Panel testing recommended at Breda Genetics for this condition:
Galactosemia includes a group of rare metabolic disorders due to the body’s inability to metabolize galactose, a carbohydrate contained in milk and its derivatives, which consequently accumulates in the blood. It is a congenital genetic defect, transmitted in an autosomal recessive pathway, which can be responsible for a very serious phenotype that can culminate in death, if not treated. Children with galactosemia can present symptoms from birth, in particular among the most frequent we find hepatic and renal insufficiency, lethargy and growth failure, cataracts, coagulation defects and intellectual disability. There are several forms of galactosemia, which are distinguished by severity and phenotypic presentation. Diagnosis is suggested on the basis of the clinical picture and by metabolic testing and confirmed with DNA sequencing. Often, it is identified through neonatal metabolic screening. There is no definitive cure for this disease, but the elimination of galactose from the diet prevents acute toxicity and can prevent the progression of some symptoms.
Detailed clinical description
Nowadays, 4 different forms of galactosemia have been described, each of which affects an enzyme involved in a different step of galactose metabolism.
Type I galactosemia (also known as classic galactosemia) is the most common and generally more severe form of this condition. It is characterized by the neonatal onset of symptoms such as poor growth, liver dysfunction that can cause jaundice and hepatosplenomegaly, hypoglycemia, hypotonia, sepsis and cataracts. Almost all females with this form of galactosemia develop premature ovarian failure during adolescence. Long-term complications, which can occur especially in the case of a late diagnosis, include intellectual disability, verbal dyspraxia and impaired motor functions.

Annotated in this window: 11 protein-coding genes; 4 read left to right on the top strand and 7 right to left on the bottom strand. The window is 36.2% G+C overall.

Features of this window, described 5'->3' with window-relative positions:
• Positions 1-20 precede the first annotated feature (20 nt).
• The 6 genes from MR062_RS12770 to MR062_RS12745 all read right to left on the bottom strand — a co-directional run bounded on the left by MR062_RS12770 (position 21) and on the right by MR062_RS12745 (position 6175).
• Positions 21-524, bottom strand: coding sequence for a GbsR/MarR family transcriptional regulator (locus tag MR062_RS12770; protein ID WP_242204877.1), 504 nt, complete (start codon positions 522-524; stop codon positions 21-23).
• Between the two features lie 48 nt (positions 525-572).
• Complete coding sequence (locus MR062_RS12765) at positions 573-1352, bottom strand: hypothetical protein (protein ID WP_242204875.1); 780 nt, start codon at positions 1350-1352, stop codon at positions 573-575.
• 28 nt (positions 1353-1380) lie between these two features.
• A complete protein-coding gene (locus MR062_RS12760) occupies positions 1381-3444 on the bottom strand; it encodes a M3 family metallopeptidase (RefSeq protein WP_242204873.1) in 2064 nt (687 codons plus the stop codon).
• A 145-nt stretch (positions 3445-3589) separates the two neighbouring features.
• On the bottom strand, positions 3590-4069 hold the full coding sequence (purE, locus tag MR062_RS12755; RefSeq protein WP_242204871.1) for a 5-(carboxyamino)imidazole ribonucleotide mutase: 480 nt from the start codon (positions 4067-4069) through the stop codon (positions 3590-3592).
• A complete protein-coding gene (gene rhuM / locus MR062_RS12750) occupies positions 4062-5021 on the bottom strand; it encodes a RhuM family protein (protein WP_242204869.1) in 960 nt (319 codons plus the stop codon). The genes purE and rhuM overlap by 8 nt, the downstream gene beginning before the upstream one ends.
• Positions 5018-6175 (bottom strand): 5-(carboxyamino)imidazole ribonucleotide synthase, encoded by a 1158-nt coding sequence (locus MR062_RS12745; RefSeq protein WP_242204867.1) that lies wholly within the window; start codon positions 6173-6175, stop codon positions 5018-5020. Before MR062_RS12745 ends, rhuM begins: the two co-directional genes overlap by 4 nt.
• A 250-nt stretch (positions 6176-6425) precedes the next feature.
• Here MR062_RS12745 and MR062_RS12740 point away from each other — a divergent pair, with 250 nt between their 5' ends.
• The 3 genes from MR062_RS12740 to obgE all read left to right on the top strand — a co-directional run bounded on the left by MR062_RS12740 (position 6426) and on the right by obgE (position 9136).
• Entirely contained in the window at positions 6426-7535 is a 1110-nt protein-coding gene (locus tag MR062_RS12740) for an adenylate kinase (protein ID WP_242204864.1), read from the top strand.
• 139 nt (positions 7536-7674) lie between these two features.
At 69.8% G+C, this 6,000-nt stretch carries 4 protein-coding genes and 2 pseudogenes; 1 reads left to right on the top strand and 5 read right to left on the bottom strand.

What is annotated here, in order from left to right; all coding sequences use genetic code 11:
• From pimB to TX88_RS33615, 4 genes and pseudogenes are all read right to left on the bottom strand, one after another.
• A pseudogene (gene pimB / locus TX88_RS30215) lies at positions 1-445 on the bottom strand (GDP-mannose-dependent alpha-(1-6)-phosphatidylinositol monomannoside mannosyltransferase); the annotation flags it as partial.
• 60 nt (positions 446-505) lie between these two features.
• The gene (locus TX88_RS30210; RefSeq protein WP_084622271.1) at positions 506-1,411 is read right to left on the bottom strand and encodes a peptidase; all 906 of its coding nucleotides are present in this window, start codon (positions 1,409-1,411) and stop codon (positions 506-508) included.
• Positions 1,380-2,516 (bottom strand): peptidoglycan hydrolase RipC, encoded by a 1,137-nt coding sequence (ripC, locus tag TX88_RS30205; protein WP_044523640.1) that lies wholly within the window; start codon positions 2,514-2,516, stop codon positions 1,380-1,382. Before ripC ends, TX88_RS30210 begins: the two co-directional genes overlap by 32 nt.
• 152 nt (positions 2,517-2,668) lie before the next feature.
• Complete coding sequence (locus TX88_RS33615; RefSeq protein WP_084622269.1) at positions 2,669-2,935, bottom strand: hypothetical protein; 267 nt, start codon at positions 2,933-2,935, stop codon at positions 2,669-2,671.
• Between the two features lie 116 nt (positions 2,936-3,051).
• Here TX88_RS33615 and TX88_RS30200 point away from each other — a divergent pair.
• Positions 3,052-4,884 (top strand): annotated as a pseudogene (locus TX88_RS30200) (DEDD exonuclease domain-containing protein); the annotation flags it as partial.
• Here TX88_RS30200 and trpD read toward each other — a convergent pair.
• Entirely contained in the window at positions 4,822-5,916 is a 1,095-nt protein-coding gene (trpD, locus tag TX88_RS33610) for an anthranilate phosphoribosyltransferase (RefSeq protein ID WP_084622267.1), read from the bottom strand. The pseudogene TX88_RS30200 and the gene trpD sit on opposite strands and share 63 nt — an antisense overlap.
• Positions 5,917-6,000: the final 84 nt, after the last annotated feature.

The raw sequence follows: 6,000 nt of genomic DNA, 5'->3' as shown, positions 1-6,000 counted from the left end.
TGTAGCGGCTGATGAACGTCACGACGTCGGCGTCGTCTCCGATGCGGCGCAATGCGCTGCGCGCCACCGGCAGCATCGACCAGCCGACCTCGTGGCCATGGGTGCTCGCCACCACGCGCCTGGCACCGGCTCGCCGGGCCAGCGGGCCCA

In type I galactosemia clear genotype-phenotype correlations exist; indeed it is possible to distinguish the classical form, the clinical variant and the biochemical variant. The difference between these forms is closely linked to the residual activity of the enzyme: in the classic form the residual enzymatic activity is less than 1%, in the clinical variant there is a residual activity between 1% and 10%, in the biochemical variant the GALT enzyme maintains a residual activity greater than 15% (on average 25%). Generally, the greater the residual activity, the milder the associated phenotype will be. One of the biochemical forms is Duarte galactosemia, in which patients are generally healthy but have increased blood levels of galactose and biochemical abnormalities.
Type II galactosemia (known as galactokinase deficiency) clinically manifests as early onset cataracts and increased levels of galactose in the blood, in the absence of the other typical signs.
Type III galactosemia (known as epimerase deficiency galactosemia) can be divided into generalized, intermediate or peripheral. The generalized form has a similar presentation to classical galactosemia, with hypotonia, hepatic dysfunction, poor growth, and long-term effects such as developmental delay, deafness, and skeletal abnormalities. In the peripheral form, there is a deficit of enzymatic activity only in circulating red blood cells and white blood cells and for this reason, it is usually the mildest clinical manifestation. In fact, newborns are usually asymptomatic and the diagnosis is made only following a biochemical test that highlights the presence of galactosemia.
Type IV galactosemia has only recently been discovered and has a similar clinical presentation to type II galactosemia, with bilateral infantile cataracts and absence of gastrointestinal, hepatic and neurodevelopmental problems.
In most cases, galactosemia is identified through neonatal screening for certain metabolic diseases. The suspicion is placed on the basis of the clinical picture and from a biochemical point of view, one of the most used tests for diagnosis is the Beulter test. However, this test is not indicative in some types of galactosemia such as type II. This is why the diagnosis is always confirmed on a molecular basis by looking for the underlying genetic defect.